• Friday, June 24 at 7 p.m. • Friday, June 24 at 9 p.m. • Saturday, June 25 at 7 p.m. • Saturday, June 25 at 9 p.m. The Harlequin Hipsters' performance of Passion, or Death! harnesses a theatrical concoction of dance, poetry, and song to challenge humanity to break free from its daily routines and follow its passions. Each 60-minute show exposes ears and eyes to Shakespearean prose, aerial stunts, burlesque, and rectangles that call themselves squares. Originally started by two dancers, the Harlequin Hipsters playfully combines performance art and social dance to dazzle audiences with a mixture of swing, hip-hop, circus arts, poetry, and live music. The show’s mesmerizing sights and sounds tempt audience members to dance along with the modern-day jesters’ distinctive choreography or sing snippets of the original music during lengthy rides in crowded elevators.
Keep your face fresh and young, spread happy vibes, boost your immune system, and sharpen your memory smarts with today’s Groupon. For $5, you’ll get a ticket to a Seattle Theatresports show at Unexpected Productions, the city’s longest-running improv performance (a $10 value).To avoid this common improv pitfall, print out this handy list of suggestions by clicking Print, located under the File menu in most browsers.
If the walls of the Moore Theatre could talk, they would probably brag, and with plenty of reason. Part of the National Register of Historic Places, the Moore Theatre has thrived as Seattle's oldest-running entertainment venue since 1907. Behind its quaint exterior, flanked with Italian and Byzantine terracotta details, lies a playhouse of grandiose opulence and architectural marvel. Inside, a grand lobby of marble, onyx, and mosaic flooring leads to an auditorium where ceiling frescos of cream and gold lord over 1,400 seats. In its burgeoning years, the venue played host to performances by Ethel Barrymore, the Marx Brothers, and Harry Houdini, becoming a beacon for vaudeville's best and a vacation home for audiences during the Great Depression. Lately, the venue has welcomed a broad variety of community-based lectures, beauty pageants, and dance troupes. Its glimmering interiors have also added eye candy to many videos from rock bands such as Wilco, Alice in Chains, and Pearl Jam, and comedians such as Wanda Sykes and Patton Oswalt.
Comedy Underground is a relaxed restaurant with an elegant decor and classic American dishes. Pair your entree with a glass of wine or draft beer — Comedy Underground has a fully-stocked bar to complement your meal. Home to one of the happiest happy hours, pop in after work for great drinks and good company. Comedy Underground can easily accommodate large groups or parties. Musical groups perform live at Comedy Underground, so tables can perk up with some tunes.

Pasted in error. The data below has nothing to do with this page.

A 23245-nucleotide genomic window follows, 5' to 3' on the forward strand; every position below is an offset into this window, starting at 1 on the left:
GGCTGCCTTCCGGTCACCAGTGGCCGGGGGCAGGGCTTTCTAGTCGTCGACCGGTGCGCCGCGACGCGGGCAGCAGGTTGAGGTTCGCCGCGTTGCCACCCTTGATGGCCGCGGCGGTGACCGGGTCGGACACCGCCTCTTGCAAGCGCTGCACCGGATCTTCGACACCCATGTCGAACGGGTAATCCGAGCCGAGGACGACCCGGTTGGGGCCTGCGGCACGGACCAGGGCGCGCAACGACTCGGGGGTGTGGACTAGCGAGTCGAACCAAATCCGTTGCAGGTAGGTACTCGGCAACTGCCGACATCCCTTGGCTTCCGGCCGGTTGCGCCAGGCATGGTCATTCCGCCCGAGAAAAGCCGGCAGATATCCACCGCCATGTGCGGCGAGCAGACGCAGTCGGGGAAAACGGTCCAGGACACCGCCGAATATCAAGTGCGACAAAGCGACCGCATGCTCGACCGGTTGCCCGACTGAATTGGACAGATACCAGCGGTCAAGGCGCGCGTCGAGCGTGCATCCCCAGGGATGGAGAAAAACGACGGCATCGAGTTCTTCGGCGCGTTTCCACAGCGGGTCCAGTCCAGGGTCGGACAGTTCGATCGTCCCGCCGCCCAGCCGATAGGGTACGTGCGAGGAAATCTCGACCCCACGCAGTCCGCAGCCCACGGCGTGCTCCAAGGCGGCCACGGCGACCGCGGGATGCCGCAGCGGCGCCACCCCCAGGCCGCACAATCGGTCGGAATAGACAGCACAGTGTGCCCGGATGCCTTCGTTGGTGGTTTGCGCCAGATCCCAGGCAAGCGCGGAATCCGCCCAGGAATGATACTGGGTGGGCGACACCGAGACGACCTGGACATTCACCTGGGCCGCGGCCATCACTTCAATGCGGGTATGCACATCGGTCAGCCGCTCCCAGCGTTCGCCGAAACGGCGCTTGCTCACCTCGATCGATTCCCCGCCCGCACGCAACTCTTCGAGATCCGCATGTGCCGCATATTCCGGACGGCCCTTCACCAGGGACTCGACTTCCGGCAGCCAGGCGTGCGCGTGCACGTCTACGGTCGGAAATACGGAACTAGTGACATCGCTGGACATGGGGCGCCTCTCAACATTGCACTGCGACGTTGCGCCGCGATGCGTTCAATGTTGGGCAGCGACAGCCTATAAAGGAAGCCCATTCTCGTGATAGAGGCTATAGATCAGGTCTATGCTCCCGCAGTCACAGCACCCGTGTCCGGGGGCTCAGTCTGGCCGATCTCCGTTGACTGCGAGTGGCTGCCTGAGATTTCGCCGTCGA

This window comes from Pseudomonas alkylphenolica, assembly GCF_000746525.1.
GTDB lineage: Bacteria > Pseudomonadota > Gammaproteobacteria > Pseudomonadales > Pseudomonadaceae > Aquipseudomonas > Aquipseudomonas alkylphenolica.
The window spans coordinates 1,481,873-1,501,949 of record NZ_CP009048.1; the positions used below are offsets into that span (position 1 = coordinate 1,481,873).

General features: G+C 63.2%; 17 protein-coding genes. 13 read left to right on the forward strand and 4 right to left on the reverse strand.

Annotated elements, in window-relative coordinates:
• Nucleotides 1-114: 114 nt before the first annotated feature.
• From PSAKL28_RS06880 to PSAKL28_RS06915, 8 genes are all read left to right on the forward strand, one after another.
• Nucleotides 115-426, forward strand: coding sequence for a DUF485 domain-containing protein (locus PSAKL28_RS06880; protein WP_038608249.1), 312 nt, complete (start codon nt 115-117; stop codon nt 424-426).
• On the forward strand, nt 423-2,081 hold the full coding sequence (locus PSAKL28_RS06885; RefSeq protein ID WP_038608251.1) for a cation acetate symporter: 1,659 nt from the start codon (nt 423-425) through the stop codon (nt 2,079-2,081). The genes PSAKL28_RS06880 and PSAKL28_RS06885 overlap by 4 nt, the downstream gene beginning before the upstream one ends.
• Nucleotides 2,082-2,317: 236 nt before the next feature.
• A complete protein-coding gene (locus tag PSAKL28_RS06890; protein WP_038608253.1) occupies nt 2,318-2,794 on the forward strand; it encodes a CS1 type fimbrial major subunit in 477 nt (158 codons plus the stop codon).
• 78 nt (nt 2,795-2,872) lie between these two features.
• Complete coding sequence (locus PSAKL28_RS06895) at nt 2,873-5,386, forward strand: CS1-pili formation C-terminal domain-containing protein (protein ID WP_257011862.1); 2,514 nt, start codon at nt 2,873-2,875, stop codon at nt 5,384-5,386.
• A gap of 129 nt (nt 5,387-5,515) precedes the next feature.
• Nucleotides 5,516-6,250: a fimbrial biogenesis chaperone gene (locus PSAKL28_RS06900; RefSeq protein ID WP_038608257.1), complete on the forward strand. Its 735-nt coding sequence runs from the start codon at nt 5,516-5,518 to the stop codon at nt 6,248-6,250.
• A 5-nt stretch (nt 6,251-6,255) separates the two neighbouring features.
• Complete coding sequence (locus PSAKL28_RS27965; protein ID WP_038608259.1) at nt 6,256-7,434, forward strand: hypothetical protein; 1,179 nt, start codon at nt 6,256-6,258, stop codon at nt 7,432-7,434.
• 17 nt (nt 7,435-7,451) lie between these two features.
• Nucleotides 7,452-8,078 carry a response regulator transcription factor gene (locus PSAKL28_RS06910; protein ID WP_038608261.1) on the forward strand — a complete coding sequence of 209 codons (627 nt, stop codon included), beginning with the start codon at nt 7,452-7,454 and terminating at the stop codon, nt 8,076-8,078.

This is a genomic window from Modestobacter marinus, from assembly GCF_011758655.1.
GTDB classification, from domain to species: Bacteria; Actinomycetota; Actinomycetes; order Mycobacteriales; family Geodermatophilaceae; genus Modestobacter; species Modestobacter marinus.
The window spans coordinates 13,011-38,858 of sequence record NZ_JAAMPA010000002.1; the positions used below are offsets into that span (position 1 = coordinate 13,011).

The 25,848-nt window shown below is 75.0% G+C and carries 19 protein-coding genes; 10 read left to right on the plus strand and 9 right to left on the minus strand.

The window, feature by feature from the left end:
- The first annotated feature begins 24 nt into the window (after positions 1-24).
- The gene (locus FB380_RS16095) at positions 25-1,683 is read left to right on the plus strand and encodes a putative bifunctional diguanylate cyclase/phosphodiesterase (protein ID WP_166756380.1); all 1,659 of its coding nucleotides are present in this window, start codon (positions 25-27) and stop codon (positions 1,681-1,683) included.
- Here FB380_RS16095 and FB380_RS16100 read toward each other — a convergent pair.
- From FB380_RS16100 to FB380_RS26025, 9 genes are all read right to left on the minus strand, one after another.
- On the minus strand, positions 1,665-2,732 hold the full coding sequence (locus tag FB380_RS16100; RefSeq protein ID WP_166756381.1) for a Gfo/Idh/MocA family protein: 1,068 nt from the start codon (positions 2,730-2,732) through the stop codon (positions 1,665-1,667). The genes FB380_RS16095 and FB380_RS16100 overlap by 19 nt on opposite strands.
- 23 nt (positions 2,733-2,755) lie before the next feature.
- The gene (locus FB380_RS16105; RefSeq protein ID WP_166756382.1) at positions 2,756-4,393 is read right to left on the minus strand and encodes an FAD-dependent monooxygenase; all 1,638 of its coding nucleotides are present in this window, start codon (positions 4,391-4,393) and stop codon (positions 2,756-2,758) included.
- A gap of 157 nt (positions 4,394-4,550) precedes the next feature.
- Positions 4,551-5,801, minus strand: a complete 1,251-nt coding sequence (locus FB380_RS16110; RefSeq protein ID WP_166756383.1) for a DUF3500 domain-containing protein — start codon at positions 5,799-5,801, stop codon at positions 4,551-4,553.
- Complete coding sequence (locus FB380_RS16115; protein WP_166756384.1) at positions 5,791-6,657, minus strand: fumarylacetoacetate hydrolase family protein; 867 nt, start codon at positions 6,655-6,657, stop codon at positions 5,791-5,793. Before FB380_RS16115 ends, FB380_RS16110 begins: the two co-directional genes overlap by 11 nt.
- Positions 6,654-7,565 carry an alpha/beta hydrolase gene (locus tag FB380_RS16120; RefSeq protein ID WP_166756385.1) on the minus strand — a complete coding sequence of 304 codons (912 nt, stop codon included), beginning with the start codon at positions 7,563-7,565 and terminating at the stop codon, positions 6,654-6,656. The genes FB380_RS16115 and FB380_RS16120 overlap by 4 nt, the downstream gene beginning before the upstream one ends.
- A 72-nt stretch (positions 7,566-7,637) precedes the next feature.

Don't let your weekend plans get spoiled! Be sure to reserve a table if you're heading to the restaurant on a Friday or Saturday since it can get pretty crowded. Comedy Underground offers an informal dining experience for those who are allergic to jackets and ties.
The restaurant is next to a parking lot, but drivers can also settle for street parking.
Comedy Underground is a mid-priced establishment, with the average meal costing under $30. Make sure to hit the ATM before heading to Comedy Underground — it's strictly cash-only.
Wall Street Nightclub’s goal is simple: as stated on its site, the venue aims to provide entertainment every bit as diverse as its community. Throughout the week, the LGBT venue might pair country music with hip-hop, drag performers with strippers, or DJs with dance videos. Friday nights kick off each month with the "Midwest's largest lesbian dance party," and Sundays see the club transformed into a cabaret. Although its calendar is packed with weekly, monthly, and bicentennial get-togethers, plenty of performances and parties are special one-time-only events, such as standup sets or DJ competitions.
At ComedySportz Seattle, the spontaneity of improv humor marries the competitiveness of athletics in weekly shows that churn out laughs for roughly 100 minutes each. During a match, two opposing teams of comics square off in red and blue uniforms as a referee presides. The teams launch into sketches and routines fueled by audience suggestions, much like on the TV show Whose Line Is It Anyway?. Since random, casual outbursts are so integral to the show, no two performances are the same.